Liberia: Finland Arrests Sierra Leonean Over Liberia's Civil War

A map showing the location of Sierra Leone.

Monrovia — Finland has arrested a Sierra Leonean national suspected of committing war crimes and crimes against humanity in Liberia, the first African who is not a Liberian to be held in connection with the country's 14-year civil war.

Gibril Massaquoi was remanded by Finland's National Bureau of Investigation (NBI) in Tampere in southern Finland, where he lived. He is accused of homicide, sexual violence, and recruitment and the use of child-soldiers.

Swiss-based Civitas Maxima and its Liberian-based counterpart, the Global Justice and Research Project (GJRP), first documented Massaquoi's alleged crimes and presented them to Finnish authorities. Evidence that the the 50-year-old was a resident of the northern European country emerged on the internet in 2010, when his name appeared on an article about peace and democracy in a post-conflict setting.

"The latest news regarding [Massaquoi] in Finland is a huge step towards addressing the issue of accountability for past crimes during the two bloody civil wars in Liberia," said Fayah Williams, deputy director of the GJRP in a statement issued by Civitas on Wednesday. "It brings hope to all those who were victimized as the result of the civil war."

Massaquoi was a high-ranking member of the Revolutionary United Front (RUF), the group's spokesperson, and assistant to its head, late Foday Sankoh. He even testified before the Special Court for Sierra Leone (SCSL) against members of the Armed Forces Revolutionary Council (AFRC) in 2005.

Finnish police began investigation into his alleged crimes in 2018, interviewing witnesses in Sierra Leone and Guinea.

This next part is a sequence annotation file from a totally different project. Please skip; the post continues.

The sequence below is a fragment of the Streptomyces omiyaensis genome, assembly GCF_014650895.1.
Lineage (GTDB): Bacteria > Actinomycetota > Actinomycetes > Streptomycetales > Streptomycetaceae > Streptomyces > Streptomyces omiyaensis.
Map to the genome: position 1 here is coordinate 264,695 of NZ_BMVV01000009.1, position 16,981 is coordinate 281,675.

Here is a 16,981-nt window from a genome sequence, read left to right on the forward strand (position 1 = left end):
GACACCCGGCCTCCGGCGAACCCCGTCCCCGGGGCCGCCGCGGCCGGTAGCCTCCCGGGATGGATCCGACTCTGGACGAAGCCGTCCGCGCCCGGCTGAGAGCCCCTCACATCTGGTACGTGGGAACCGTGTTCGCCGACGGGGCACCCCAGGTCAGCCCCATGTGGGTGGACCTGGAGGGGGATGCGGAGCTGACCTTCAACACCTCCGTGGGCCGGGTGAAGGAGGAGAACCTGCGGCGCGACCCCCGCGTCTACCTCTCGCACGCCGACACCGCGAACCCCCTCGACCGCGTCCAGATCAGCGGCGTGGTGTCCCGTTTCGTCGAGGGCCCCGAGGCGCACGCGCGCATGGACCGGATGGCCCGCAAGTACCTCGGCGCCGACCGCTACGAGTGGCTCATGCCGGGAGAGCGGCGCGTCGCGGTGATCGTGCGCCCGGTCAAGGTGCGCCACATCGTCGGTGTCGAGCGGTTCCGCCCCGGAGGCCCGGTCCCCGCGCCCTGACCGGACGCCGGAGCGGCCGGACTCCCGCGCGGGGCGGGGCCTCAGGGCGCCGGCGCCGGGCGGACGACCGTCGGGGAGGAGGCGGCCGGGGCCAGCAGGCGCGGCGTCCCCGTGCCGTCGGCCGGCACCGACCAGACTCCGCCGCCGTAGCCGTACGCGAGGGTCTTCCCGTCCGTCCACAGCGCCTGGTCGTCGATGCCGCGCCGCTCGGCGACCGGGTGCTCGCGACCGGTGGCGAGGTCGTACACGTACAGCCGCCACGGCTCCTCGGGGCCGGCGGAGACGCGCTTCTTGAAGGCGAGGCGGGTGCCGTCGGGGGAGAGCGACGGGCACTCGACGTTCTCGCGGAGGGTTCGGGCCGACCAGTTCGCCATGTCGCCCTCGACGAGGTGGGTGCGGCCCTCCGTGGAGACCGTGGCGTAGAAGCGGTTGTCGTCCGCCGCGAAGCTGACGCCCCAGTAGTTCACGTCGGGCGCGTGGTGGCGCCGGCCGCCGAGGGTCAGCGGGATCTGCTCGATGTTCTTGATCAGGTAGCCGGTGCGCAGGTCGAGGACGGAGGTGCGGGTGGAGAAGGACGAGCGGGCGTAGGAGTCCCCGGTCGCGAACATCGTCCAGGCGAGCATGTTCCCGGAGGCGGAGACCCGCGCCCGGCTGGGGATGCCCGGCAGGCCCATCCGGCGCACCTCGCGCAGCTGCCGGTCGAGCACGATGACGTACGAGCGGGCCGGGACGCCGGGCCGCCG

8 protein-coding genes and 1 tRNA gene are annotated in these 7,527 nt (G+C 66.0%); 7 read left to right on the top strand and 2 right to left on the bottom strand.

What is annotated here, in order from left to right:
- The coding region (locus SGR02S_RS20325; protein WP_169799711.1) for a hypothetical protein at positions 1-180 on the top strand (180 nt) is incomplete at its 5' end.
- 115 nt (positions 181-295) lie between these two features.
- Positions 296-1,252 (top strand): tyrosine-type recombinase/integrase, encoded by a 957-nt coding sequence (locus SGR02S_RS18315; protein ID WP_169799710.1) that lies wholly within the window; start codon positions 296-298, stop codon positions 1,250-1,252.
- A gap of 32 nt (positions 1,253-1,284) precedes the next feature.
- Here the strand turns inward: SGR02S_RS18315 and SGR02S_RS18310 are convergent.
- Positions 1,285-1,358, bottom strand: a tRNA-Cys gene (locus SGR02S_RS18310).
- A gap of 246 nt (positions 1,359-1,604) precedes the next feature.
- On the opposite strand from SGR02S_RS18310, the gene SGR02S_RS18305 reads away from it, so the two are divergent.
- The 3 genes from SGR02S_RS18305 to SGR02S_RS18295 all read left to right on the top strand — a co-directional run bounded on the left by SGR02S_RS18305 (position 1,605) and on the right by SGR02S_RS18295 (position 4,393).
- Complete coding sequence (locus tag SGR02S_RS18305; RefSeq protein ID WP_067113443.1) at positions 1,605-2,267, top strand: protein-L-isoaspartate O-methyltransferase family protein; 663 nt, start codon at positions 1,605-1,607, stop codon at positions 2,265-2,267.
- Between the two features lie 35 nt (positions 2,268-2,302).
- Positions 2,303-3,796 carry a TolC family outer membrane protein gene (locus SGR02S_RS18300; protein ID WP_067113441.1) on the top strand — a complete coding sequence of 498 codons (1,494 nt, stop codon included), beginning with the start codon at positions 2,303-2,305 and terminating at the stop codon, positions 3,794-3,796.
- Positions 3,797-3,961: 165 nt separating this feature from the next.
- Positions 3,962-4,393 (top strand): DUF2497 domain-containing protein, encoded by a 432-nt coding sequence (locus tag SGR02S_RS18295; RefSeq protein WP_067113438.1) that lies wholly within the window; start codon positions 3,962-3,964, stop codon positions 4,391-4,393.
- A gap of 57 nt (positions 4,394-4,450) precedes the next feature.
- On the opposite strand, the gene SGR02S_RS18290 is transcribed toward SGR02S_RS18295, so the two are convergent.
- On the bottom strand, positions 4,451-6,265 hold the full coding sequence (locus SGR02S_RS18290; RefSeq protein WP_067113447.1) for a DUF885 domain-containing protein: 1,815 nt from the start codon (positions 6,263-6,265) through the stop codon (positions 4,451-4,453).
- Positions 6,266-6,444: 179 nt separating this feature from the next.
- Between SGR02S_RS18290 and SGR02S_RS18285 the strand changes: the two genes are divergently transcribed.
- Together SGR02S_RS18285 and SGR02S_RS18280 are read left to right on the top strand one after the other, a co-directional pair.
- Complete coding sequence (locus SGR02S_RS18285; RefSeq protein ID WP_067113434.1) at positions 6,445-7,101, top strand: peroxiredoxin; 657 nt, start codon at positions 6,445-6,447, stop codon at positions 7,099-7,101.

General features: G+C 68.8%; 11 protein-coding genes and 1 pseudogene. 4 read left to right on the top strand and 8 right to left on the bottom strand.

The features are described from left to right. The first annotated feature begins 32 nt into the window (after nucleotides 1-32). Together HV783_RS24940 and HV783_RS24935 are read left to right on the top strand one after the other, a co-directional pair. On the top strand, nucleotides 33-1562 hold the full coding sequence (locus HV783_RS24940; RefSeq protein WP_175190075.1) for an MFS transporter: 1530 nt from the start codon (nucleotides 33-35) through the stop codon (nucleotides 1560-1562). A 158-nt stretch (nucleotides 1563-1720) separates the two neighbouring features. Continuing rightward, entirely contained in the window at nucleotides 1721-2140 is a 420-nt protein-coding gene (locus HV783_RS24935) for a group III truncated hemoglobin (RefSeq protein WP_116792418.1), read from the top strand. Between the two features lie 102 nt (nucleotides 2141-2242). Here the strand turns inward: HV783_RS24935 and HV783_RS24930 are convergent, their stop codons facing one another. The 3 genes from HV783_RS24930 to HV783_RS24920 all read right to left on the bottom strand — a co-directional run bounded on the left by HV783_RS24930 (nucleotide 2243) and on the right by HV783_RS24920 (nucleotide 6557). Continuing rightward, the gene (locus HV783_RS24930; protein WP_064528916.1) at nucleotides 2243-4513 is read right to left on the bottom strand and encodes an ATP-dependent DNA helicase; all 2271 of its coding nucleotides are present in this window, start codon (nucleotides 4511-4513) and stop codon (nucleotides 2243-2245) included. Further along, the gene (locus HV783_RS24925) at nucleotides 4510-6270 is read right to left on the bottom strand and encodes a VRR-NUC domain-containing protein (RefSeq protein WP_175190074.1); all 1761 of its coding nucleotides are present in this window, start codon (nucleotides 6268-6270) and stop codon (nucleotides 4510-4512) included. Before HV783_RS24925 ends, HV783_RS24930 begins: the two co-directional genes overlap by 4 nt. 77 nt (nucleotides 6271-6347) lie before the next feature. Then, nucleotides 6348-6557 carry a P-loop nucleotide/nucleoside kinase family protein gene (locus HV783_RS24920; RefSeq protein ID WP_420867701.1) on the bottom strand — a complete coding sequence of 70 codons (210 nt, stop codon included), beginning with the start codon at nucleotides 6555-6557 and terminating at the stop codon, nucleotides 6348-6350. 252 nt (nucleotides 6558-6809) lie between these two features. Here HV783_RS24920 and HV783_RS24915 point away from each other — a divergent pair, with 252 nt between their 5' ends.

"The Liberian judicial authorities have supported the criminal investigation and permitted us to collect information in Liberia," said Detective Superintendent Thomas Elfgren in an NBI press release. "The next step is to interview the suspect and to conduct any further investigations requested by the prosecutor and the defense."

Formed in 1991, the RUF joined ranks with the National Patriotic Front of Liberia (NPFL), which was founded two years earlier. Together, the two groups ravaged towns and villages in the Mano River basin, killing an estimated 250,000 in Liberia, 50,000 in Sierra Leone and 1,000 in Guinea. Millions of people were displaced in the three countries.

It is unclear where he is alleged to have committed the crimes in Liberia. However, RUF fighters frequented villages along the Liberia-Sierra Leone border.

Liberia's Truth and Reconciliation Commission (TRC) recorded 86 human rights violations it said were committed by the RUF in the country. That is more than the crimes the commission recorded committed by groups such as the Special Anti Terrorist Unit (SATU), the National Security Agency (NSA) and the Special Security Services (SSS).

A number of Liberians have been arrested and prosecuted in Europe and America over the war in Liberia, but Massaquoi is the third non-Liberian to account for crimes committed during the violent civil conflict. The first two persons are Chuckie Taylor, who is serving a 97-year sentence in the United States for torture in Liberia as an American, and Guus Kowenhoven, who was found guilty by a Dutch court in 2017 for aiding and abetting crimes committed by the NPFL.

The legal doctrine of universal jurisdiction allows Finland to try foreign nationals like Massaquoi for crimes they allegedly committed in other countries. His hearing is expected to be held at the Pirkanmaa District Court today.

This story was a collaboration with New Narratives as part of the West Africa Justice Reporting Project.

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